Dementia as a material for co-creative art making: Towards feminist posthumanist caring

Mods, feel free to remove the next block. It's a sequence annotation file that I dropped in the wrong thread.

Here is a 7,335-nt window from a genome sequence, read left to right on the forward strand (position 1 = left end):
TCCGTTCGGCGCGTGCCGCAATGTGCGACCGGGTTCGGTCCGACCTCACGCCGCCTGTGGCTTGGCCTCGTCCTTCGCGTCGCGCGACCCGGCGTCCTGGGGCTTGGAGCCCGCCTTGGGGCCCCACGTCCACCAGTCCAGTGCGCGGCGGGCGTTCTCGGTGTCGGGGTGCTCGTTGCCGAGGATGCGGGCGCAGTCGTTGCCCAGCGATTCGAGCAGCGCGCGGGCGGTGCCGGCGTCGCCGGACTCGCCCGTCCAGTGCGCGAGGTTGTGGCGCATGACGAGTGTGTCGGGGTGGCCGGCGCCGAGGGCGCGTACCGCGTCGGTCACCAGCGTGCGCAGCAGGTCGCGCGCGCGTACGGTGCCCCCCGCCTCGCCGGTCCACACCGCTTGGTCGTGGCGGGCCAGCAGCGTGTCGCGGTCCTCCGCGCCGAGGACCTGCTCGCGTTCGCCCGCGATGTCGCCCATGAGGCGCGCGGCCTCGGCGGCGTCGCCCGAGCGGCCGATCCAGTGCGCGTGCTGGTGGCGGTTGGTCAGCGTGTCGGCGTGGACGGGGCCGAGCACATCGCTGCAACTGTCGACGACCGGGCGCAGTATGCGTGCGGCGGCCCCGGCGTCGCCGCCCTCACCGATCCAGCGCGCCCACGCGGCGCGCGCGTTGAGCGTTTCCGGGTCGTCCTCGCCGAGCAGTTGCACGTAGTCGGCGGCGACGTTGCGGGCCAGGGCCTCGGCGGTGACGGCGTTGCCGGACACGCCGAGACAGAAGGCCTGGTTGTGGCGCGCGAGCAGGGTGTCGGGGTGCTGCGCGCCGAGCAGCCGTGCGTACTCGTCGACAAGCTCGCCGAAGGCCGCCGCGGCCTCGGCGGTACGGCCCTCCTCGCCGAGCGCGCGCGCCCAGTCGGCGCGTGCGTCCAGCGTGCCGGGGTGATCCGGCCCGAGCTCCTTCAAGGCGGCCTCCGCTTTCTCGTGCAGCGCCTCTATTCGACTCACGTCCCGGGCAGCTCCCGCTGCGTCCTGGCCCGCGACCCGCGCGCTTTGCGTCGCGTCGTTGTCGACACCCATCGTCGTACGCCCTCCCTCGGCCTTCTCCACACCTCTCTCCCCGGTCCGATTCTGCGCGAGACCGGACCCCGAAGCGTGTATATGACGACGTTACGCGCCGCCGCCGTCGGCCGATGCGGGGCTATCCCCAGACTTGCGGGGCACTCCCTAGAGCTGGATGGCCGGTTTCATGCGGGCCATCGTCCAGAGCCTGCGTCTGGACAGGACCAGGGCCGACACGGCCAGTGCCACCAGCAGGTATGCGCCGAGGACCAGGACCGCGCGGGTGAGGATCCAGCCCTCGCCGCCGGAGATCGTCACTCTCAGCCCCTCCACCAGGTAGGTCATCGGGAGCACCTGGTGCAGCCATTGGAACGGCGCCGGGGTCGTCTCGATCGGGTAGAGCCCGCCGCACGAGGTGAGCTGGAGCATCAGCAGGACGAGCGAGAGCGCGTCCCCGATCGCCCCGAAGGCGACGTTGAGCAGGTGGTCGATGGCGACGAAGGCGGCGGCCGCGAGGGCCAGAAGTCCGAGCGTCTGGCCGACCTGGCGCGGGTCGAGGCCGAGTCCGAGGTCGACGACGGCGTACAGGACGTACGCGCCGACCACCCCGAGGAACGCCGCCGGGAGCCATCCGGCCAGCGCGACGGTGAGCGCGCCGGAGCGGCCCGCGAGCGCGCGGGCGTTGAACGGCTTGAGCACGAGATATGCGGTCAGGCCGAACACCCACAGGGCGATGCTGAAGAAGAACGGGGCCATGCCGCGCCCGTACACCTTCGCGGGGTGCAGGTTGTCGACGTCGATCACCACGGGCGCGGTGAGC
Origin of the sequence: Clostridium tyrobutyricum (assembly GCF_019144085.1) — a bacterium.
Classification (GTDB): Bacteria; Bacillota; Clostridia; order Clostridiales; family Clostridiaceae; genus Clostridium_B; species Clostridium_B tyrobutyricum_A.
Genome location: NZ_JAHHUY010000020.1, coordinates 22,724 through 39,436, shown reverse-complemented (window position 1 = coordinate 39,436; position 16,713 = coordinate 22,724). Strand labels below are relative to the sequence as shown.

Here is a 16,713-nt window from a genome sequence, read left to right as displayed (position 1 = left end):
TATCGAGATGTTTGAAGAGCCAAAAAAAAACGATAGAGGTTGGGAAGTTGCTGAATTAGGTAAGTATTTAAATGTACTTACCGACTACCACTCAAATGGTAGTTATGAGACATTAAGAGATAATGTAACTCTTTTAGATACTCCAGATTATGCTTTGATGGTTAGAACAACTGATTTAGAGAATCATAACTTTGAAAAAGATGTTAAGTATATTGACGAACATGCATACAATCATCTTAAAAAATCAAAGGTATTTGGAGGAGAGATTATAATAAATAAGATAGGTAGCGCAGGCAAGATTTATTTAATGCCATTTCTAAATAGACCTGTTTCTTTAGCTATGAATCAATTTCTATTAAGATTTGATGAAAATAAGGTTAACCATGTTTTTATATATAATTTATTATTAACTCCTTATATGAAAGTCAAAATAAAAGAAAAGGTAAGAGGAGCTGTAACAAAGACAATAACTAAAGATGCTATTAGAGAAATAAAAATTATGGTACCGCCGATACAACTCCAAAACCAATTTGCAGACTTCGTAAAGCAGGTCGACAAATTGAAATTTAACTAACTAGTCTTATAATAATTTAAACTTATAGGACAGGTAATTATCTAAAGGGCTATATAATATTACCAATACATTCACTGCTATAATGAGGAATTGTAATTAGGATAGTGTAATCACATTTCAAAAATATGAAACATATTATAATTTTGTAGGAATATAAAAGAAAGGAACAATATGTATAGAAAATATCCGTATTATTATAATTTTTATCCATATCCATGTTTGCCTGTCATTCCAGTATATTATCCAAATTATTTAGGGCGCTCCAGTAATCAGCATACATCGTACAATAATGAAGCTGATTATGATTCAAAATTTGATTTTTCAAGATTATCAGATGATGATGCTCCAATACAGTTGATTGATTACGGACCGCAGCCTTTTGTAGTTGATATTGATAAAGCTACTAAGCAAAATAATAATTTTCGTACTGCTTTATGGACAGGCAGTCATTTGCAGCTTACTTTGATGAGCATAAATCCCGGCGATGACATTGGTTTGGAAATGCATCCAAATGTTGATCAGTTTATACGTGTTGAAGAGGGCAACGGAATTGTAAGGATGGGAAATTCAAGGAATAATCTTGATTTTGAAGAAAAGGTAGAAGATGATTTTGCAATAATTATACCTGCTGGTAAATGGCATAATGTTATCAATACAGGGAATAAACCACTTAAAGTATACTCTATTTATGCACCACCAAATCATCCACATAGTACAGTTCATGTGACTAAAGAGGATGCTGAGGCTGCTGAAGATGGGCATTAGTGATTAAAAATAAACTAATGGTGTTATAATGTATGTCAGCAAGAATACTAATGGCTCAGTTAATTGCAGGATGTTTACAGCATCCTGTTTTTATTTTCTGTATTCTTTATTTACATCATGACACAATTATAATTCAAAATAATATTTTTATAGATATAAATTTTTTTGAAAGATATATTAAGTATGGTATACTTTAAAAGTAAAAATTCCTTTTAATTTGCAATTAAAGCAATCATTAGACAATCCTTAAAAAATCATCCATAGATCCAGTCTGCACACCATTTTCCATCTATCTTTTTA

This article generates new understandings of dementia through feminist posthumanist and performative engagements with co-creative artmaking practices during a six-month study in a residential care home in Norway. Dementia emerges within multisensorial entanglements of more-than-human materials in three different artmaking sessions, which first materialized in the form of collective photographs and vignettes and culminated in a final exhibition, Gleaming Moments, in the care home. Drawing on these photographs, vignettes, and the author's engagement as a research artist in the sessions, this analysis examined how dementia was enacted as a spark of inspiration, felted warm seat pads, and a friendly more-than-human touch, that is, a touch of human and nonhuman art materials. These findings suggest new ontologies of dementia within multisensorial artmaking practices, in which dementia functions as a material for co-creative artmaking rather than a disease. These findings disrupt dominant biomedical ontologies of Alzheimer's disease and other dementias, as well as humanist person-centered practices in dementia care, which have concretized an individual, rather than relational, focus on dementia. In contrast, this study explores dementia as a phenomenon within the entanglements of human and nonhuman intra-active agencies. By highlighting the significance of these agencies (i.e., sponge holder-painting, wool-felting, choir-singing, chick-making) for different worlds-making with dementia, this study provides an entry point for imagining feminist posthumanist caring. Thus, dementia becomes a matter in life that is not to be managed and defeated to achieve successful aging, but to be interrogated and embraced.